d. May preceed PD dementia

7. (Parkinson's) Dementia

a. Interferes with the following:

i. ability to plan

ii. ability to maintain goal orientation

iii. ability to make decisions

Other symptoms:

1. Depression

2. Pain

3. Anxiety

4. Psychosis (typically visual hallucinations)

5. Sleep disturbances

6. Autonomic dysfunction [23]

Disease progression:

Stage I

1. Signs and symptoms are unilateral

2. Mild tremor of a single limb

Stage II

1. Signs and symptoms are bilateral

2. Changes in posture and gait

3. Minimal disability noted overall

Stage III

1. Significant hypokinesia

2. Generalized dysfunction (moderately severe)

3. Deficits of equilibrium/balance affecting gait and standing

Stage IV

1. Ambulation limited

2. Rigidity

3. Bradykinesia

4. Unable to live alone

Stage V

1. Extreme weight loss

2. Unable to live without assistance/requires constant supervision

3. Cognitive deficits may be present and/or prominent (i.e. hallucinations and delusions) [24]


Medical and pharmacological treatments for Parkinson's disease are limited to the symptomatic relief of patients, and has failed to prevent or slow down the process of neurodegeneration. Due to the fact that dopamine deficiency is the main cause of PD, pharmacological treatments have been aimed at restoring the neurotransmitter levels of dopamine [25].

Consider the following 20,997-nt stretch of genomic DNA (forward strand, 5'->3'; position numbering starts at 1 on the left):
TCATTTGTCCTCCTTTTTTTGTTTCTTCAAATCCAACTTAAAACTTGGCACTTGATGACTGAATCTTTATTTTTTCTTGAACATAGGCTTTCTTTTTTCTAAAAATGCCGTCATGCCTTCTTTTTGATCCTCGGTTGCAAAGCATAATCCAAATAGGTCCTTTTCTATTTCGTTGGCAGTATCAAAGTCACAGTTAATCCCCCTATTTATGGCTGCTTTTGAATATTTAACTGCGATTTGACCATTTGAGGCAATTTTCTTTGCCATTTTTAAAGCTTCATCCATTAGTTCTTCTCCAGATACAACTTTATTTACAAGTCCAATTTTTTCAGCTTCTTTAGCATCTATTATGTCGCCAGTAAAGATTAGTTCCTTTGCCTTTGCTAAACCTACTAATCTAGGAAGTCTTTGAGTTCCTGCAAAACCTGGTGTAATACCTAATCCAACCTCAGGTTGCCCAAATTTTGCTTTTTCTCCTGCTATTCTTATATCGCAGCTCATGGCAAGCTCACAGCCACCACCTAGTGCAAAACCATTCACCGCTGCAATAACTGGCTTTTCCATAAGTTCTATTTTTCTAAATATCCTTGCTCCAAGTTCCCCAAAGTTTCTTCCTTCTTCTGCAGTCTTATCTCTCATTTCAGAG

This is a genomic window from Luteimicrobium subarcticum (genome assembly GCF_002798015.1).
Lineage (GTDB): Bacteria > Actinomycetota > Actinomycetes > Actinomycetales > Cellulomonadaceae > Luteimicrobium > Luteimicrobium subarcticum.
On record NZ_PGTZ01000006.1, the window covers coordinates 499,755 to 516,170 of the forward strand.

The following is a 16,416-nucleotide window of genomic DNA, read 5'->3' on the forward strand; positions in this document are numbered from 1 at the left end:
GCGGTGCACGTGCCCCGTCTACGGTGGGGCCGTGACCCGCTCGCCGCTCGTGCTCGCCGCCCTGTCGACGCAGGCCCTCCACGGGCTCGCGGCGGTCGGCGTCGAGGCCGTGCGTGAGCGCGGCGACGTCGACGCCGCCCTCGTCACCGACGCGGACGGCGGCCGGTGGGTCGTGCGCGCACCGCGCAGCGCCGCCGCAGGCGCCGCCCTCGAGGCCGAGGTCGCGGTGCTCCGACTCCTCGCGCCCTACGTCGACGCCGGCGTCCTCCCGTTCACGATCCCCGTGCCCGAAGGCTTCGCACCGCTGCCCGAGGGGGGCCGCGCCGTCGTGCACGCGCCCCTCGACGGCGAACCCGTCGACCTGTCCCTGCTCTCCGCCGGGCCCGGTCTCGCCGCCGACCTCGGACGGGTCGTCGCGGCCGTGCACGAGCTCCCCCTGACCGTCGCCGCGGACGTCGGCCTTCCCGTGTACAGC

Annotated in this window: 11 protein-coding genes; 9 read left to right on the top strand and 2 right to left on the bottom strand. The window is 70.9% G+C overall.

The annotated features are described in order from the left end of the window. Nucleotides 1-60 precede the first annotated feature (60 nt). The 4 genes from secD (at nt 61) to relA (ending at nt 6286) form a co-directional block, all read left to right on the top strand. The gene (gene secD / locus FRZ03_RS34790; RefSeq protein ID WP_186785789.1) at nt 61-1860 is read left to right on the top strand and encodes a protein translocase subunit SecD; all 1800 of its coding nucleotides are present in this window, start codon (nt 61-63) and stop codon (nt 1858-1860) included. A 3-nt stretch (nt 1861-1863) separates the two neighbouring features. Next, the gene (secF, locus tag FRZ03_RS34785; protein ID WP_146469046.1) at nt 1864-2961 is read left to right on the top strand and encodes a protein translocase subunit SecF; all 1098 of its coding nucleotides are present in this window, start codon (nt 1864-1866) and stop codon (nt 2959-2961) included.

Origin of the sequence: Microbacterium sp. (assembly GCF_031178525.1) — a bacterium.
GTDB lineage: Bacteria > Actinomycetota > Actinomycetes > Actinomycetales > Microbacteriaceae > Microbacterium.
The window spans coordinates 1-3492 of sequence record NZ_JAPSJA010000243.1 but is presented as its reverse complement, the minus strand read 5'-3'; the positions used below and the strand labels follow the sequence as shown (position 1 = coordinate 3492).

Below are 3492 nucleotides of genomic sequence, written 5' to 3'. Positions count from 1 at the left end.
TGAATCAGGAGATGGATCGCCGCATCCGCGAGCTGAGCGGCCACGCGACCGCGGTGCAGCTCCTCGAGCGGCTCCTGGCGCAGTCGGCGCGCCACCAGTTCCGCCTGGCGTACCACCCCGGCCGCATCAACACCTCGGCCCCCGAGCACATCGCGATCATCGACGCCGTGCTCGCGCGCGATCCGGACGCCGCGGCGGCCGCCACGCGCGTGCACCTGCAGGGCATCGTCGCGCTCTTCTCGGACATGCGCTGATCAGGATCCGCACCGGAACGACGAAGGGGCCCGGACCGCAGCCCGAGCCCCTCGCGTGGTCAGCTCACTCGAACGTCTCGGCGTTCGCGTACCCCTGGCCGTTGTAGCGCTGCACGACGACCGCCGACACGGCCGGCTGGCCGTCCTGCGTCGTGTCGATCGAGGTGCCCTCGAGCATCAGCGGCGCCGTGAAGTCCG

The underlying pathology in PD is a deficiency in dopamine in the basal ganglia so it was originally hypothesized that a substitution of dopamine would be an effective treatment [25]. However, dopamine does not cross the blood-brain barrier and as a result is ineffective as the majority of the drug is converted in the periphery. The immediate precursor to dopamine, dihydroxphenylalanine (levodopa) is able to cross the blood brain barrier through active transport. Once levodopa enters the brain it is transformed into dopamine by decarboxylation from the enzyme dopadecarboxylase. Levodopa is usually taken orally and is given a peripheral decarboxylase inhibitor such as carbidopa [26]. The inhibitor prevents levodopa from prematurely being converted to dopamine in the periphery before it reaches the brain. Any amount of levodopa that is converted to dopamine in the periphery will not be able to cross the blood brain barrier. Although levodopa therapy is considered the gold standard for PD treatment there are many side effects and difficulties with levodopa treatment.